Art Dates & Locations

July 1st – August 31st

Zippy Mart
1610 1 Ave NE
Weyburn, SK   S4H 3E8
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Main Track Cafe
Hwy 13 & 39
Weyburn, SK   S4H 0W4
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Divya Mehra was curated by Dunlop Art Gallery and exhibited in Weyburn.

Artist Bio

Divya Mehra works in sculpture, print, drawing, artist books, installation, advertising, video, and film and is known for her meticulous attention to the interaction of form, medium, and site. Recontextualizing references found in music, literature, and current affairs, her acerbic body of work addresses the long-term effects of colonization and institutional racism. Mehra’s work has been presented as part of exhibitions, screenings, and commissions, including with Creative Time (New York), MoMA PS1 (New York), MTV (New York), the Queens Museum (New York), MASS MoCA (North Adams), Artspeak (Vancouver), Justina M. Barnicke Gallery (Toronto), the Images Festival (Toronto), the Beijing 798 Biennale (Beijing), BielefelderKunstverein (Bielefeld), and Latitude 28 (Delhi). Mehra holds an MFA from Columbia University and is represented by Georgia Sherman Projects. In 2017 she was shortlisted for the Sobey Art Award.

Artist Statement

In World Famous, Come in We’re Open (Thoughts on a Better Tomorrow), 2018, Divya Mehra continues her investigation into local small businesses owned and operated by diasporic communities. The work is a pair of ceramic coffee mugs on public view and available for purchase at Zippy Mart (a convenience store) and MainTrack Cafe & Lounge (a truck stop), two independently owned businesses in Weyburn, Saskatchewan. Each mug is printed with text that has been repurposed directly from both businesses for the context of Roadside Attractions (July 1–August 31, 2018). These multiples can be acquired for the cost of a single coffee from either the convenience store or truck stop, which are located at the entrance and exit to the city on Highways 39 and 13.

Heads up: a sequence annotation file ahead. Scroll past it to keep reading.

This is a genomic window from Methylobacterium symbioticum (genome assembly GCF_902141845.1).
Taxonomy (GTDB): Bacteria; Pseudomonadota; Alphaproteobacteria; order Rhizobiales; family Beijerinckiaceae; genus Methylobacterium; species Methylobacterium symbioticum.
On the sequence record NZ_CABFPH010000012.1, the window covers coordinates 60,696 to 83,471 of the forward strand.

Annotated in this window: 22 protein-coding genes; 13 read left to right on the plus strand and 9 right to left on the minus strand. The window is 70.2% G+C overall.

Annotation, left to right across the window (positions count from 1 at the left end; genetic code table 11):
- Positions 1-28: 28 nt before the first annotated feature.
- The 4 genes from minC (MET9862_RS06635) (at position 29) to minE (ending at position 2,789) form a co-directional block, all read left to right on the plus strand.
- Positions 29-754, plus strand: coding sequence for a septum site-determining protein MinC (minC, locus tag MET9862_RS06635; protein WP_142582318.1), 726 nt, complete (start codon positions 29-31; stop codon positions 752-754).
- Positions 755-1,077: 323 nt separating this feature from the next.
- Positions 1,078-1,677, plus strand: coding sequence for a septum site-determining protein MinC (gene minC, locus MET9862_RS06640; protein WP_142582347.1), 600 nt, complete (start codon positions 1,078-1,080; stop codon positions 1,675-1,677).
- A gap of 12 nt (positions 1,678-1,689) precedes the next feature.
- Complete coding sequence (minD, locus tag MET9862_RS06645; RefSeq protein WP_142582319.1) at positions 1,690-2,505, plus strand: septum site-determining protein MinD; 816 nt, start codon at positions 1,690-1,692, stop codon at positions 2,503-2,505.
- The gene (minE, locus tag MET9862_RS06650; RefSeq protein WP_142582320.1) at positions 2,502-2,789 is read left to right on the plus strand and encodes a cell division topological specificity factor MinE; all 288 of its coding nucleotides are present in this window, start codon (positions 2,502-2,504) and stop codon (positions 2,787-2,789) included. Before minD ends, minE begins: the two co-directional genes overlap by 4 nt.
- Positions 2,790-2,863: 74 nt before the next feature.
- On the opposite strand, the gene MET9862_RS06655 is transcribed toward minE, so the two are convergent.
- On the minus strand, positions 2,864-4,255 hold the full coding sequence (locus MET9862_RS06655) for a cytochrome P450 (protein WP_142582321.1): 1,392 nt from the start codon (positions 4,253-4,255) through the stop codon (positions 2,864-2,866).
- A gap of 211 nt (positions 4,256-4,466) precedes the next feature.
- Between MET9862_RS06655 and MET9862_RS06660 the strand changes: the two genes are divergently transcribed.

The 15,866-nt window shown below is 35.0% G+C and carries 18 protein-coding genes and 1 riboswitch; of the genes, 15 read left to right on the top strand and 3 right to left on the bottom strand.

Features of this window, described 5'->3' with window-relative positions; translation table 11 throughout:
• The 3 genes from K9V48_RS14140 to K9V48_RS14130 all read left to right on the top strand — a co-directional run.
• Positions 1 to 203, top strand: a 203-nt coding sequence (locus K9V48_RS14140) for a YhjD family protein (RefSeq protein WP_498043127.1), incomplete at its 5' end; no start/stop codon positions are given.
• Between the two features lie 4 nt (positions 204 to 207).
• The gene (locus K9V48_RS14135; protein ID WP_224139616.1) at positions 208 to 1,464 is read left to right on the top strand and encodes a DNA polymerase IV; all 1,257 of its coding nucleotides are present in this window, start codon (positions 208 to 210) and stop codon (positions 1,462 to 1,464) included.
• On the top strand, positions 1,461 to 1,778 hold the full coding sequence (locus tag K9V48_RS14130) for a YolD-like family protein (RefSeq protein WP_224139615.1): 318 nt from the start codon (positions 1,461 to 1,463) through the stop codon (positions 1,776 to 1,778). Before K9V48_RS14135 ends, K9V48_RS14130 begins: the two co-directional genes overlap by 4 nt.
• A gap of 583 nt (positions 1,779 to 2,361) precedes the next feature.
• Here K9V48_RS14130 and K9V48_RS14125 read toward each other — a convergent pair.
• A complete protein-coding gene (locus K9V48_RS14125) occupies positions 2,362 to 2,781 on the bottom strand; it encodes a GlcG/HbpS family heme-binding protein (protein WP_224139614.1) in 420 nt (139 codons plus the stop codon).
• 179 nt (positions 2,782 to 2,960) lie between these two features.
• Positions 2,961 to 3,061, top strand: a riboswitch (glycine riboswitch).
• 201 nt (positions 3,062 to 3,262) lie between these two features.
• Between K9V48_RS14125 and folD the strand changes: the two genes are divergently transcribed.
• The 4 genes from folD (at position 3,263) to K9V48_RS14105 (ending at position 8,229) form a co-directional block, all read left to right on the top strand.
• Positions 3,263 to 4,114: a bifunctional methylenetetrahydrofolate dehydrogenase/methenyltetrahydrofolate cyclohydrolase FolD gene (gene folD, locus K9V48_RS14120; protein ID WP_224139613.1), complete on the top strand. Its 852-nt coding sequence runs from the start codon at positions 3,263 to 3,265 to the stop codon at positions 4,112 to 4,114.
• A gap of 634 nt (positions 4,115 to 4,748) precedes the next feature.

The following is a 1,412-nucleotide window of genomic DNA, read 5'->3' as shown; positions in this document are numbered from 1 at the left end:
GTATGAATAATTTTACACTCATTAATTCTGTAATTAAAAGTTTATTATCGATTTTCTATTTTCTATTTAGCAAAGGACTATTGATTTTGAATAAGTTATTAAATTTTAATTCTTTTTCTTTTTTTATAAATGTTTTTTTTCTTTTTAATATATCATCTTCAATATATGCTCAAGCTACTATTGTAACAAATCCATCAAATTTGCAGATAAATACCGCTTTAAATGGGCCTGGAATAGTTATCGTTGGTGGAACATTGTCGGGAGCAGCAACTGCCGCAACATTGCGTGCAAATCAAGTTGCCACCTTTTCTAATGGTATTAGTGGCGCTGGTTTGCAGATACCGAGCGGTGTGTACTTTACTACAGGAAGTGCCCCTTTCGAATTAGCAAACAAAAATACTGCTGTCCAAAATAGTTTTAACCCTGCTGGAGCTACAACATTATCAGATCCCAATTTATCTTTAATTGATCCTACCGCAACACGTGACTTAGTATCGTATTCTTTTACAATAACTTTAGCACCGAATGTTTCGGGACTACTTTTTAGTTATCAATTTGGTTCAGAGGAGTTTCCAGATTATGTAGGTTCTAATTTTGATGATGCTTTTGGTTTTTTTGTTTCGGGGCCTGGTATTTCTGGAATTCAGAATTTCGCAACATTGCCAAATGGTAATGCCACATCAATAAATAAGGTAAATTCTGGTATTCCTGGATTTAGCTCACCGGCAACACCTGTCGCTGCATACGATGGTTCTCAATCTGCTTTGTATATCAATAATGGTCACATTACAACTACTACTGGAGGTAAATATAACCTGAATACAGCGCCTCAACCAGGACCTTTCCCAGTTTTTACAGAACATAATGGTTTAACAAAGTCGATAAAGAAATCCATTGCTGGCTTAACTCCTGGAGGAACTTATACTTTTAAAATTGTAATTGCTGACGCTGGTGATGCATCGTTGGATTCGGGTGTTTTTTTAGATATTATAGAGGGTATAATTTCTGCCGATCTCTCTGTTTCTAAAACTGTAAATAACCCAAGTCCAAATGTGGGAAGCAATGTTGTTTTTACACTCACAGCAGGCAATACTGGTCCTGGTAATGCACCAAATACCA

In September 2016 Statistics Canada announced that Canada had the largest population increase of all G7 countries. More than half of that increase was due to newcomers. Saskatchewan in particular provides an alternate and quicker means of entry into the Country through the Provincial Nominee Program, where applications are fast-tracked by the Canadian government. World Famous, Come in We’re Open (Thoughts on a Better Tomorrow) considers the complexity of diasporic communities existing in, evolving in, and shaping the Canadian Prairies. For newcomer entrepreneurs, struggles with language, communication, and new community often create barriers to so-called successful integration touted by the government. Mehra’s multiples recontextualize language found on display in both businesses to highlight who is considered a “local” as well as reposition relationships to this landscape while calling into question a commitment to the nation-state.